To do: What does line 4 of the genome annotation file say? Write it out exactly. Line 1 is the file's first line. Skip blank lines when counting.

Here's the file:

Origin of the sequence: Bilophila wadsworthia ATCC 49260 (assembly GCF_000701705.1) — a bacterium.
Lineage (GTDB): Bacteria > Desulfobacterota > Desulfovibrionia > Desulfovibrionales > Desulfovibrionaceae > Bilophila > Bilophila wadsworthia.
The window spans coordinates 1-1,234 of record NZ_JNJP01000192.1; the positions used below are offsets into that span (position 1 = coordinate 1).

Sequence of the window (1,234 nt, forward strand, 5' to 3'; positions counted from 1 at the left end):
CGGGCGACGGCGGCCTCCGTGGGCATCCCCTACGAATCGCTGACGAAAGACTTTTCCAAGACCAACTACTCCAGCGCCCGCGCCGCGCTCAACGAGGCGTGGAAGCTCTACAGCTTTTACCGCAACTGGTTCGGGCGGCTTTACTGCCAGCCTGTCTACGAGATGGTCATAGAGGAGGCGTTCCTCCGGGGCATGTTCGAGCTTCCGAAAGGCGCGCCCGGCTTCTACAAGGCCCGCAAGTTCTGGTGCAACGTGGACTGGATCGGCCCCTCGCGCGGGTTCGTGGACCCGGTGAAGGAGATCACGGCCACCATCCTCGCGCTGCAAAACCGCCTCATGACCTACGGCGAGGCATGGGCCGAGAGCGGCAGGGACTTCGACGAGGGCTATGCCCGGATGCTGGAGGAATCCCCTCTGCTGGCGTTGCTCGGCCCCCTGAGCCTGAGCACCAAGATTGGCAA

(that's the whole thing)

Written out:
Sequence of the window (1,234 nt, forward strand, 5' to 3'; positions counted from 1 at the left end):